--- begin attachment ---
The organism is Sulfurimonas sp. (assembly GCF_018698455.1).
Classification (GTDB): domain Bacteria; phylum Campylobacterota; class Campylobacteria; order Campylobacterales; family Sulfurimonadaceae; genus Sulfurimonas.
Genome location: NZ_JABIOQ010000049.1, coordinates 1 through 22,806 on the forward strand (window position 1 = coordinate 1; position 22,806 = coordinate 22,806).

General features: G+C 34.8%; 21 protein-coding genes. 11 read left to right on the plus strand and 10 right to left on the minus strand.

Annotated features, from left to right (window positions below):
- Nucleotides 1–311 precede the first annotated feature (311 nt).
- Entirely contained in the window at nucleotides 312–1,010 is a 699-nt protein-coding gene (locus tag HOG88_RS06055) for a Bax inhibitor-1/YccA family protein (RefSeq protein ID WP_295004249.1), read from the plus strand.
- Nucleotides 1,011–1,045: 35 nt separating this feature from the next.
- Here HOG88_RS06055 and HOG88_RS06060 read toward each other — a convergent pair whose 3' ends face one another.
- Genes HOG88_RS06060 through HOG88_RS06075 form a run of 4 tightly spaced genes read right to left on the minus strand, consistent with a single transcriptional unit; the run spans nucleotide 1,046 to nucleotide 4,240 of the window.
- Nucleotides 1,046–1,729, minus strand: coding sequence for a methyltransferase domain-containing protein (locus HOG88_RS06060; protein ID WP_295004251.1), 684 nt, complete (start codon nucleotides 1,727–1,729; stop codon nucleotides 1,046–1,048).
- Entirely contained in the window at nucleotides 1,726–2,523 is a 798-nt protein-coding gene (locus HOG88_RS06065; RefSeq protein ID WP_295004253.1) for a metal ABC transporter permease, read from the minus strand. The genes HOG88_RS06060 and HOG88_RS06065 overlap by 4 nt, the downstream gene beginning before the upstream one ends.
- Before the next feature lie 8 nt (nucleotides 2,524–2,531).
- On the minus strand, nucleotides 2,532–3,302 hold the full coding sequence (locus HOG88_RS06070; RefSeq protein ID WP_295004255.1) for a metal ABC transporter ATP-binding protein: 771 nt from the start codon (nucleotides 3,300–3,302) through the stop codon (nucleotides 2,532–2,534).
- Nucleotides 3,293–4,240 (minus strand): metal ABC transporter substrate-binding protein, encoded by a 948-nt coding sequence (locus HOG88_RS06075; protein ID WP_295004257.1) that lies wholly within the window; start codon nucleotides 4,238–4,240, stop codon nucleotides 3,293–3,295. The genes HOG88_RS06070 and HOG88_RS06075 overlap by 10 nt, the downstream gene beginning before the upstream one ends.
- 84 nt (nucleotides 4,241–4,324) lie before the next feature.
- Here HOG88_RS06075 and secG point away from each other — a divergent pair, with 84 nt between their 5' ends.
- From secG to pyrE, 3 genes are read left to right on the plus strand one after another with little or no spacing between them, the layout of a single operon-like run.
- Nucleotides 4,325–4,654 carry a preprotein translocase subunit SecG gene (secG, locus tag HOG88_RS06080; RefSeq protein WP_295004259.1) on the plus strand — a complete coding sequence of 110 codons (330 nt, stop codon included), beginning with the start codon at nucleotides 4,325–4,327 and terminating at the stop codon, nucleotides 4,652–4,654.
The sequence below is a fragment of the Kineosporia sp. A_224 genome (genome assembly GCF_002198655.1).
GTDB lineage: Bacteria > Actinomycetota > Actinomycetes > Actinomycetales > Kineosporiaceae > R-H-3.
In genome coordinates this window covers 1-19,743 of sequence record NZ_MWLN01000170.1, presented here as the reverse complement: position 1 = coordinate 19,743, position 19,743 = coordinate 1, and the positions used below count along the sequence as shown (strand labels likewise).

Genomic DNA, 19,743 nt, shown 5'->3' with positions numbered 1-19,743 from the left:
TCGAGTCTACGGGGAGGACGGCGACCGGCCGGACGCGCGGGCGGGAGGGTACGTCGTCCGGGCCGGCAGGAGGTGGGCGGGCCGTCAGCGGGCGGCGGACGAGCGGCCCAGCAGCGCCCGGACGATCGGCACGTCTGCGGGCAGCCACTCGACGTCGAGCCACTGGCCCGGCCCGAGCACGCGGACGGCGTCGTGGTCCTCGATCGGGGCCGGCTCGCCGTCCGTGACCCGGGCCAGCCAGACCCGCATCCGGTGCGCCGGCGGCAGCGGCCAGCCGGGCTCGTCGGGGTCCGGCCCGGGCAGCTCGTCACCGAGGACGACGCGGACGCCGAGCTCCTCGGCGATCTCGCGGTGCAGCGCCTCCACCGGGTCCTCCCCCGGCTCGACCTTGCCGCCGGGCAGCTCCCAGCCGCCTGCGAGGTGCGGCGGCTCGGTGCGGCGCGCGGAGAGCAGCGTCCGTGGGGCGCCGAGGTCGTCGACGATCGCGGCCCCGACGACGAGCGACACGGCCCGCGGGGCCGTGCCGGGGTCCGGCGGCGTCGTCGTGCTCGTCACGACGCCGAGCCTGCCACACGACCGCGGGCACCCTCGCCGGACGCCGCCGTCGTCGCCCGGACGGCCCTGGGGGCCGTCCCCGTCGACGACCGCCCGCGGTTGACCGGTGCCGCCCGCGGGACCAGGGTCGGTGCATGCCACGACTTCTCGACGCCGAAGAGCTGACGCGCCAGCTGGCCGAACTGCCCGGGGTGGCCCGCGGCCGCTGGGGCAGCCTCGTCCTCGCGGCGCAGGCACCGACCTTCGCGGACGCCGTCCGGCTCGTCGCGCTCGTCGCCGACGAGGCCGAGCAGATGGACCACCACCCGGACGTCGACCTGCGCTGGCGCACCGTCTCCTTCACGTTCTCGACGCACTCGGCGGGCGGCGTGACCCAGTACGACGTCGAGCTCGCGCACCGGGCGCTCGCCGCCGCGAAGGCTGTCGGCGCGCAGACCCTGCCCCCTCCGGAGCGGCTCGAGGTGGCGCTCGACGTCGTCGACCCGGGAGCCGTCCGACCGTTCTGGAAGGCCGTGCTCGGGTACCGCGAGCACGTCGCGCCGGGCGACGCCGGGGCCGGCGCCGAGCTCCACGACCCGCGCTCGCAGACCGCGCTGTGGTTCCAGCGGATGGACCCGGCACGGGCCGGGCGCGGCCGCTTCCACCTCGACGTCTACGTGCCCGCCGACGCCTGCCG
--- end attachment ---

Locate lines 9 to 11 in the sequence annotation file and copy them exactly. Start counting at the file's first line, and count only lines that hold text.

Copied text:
- Here HOG88_RS06055 and HOG88_RS06060 read toward each other — a convergent pair whose 3' ends face one another.
- Genes HOG88_RS06060 through HOG88_RS06075 form a run of 4 tightly spaced genes read right to left on the minus strand, consistent with a single transcriptional unit; the run spans nucleotide 1,046 to nucleotide 4,240 of the window.
- Nucleotides 1,046–1,729, minus strand: coding sequence for a methyltransferase domain-containing protein (locus HOG88_RS06060; protein ID WP_295004251.1), 684 nt, complete (start codon nucleotides 1,727–1,729; stop codon nucleotides 1,046–1,048).